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Question: 1371-3316
I am converting my front lawn to a garden, about 40 by 20 feet. Any suggestions? Camille, Oakley, CA

Mort's Answer:
Because California now restricts the use of water and gives tax incentives for conversions of lawns and pools , there is an economic incentive to use Xeriscope principles. Junipers are excellent for low water usage. Shadblow is also drought resistant and is an upright large deciduous shrub. Mulch all plants with aged mulch to prevent evaporation and cut done on weeds. You have lot of options in zone 8. New plants need a lot of organic material mixed into the soil for water retention. Bottlebrush, Accacia, Lantana and succulents will do well. I would not use more than two or three shrubs. Ground covers could include rug juniper, Wandering Jew and morning glory. Another five or six short shrubs could include hybrid tea roses. You do not need trees in that size area.

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Question: 1396-4616
My front lawn has been brown in the summer for many years now. I recently employed a landscaper to rectify the problem. He top dressed this summer and the brown has spread to another area. What can be done? Edith, Norwich, CT

Mort's Answer:
The landscaper should have checked for a fungus and applied a fungicide if necessary. He should also have checked the depth of the loam. I suspect both problems are related to the remedy. I would find a more competent expert and continue to top dress each year until the lawn has filled into a lush green. You will not accomplish anything unless you have at least eight inches of good loam to start. This would require hauling in the needed amount and turning over the old lawn.

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Question: 1420-1617
I would like to know what order I should use my products on the lawn or if I should skip something because I am using the grub product? Ann, Northeastern, CT..

Mort's Answer:
Lime should be applied both in spring and fall in CT. because of the shallow water tables, especially if you have shade. Lime should be the first application in the spring and can be applied last in the fall. Slow release granular lime will not interfere with the fertilizer or other lawn products but is applied in cool weather. Hydrated lime is hard to find in recent years. It can be used in early spring about two weeks before putting down fertilizer on you lawn. Limestone should be applied on gardens and lawns in the fall. It will break down through the winter.

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Question: 217-5201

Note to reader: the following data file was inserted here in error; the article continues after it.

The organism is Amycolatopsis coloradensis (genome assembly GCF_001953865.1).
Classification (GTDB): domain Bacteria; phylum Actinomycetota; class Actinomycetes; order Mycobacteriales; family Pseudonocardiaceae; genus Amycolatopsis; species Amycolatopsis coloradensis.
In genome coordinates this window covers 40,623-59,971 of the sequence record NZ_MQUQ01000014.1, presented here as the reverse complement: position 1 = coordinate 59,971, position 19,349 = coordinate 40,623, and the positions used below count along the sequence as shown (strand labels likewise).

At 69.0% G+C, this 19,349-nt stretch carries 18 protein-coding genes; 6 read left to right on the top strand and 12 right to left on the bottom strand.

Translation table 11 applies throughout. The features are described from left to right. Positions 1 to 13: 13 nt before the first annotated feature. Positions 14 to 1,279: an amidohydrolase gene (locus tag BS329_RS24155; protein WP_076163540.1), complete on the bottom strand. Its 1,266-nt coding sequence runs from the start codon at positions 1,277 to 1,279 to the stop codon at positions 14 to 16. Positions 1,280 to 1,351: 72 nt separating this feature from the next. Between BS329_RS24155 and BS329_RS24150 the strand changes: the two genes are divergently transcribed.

I put in a new lawn about a month ago. The grass has come up rather well. I used fertilizer and lime. Are there any other treatments that I should use? Leo, RI

Mort's Answer:
You need to top dress at every opportunity with the eventual final mix of grasses. I suspect that you may have rye grass, if it came up so quickly. A good mix for New England is blue grass and fescue in addition to perennial rye. Perennial is a tough grass for high traffic areas. Blue grass will do better in sunny locations but requires more attention. Fescue is a fine grass that grows in poor soil and in dry conditions. A mix that accounts for these conditions will survive. Top dressing with loam and new seed will crowd out the weed seed, which is the bane of a good lawn. A fall fertilizer of 5-10-10 will build good roots for the winter. A 10-6-4 fertilizer will give good strong growth, when applied next spring. In New England it is important to add hydrated lime in the early spring and/or limestone in the fall, if the area is shady. One dose of hydrated each spring will suffice in sunny areas. Those four step programs are not necessary, if you can keep the weeds from getting established and keep the grubs away. A good test for chinch bugs and grubs is to put a coffee can, with the top and bottom cut out, into the ground. Fill the can with water and the grubs will bugs will float to the top, if present. Periodic testing in the late spring and early fall is best. Water the lawn with an inch of water every week. A small can that is emptied every week will help you keep track of mother naturešs contribution. There is no need to water more than that. Mow the lawn at three inches during the summer and at two inches in the spring and fall. Established lawns can be cut at a half inch lower each season. I do not like to leave the clippings but some people find that helpful. I put my clippings in my compost pile. If you have any weeds, you would need to do that anyway.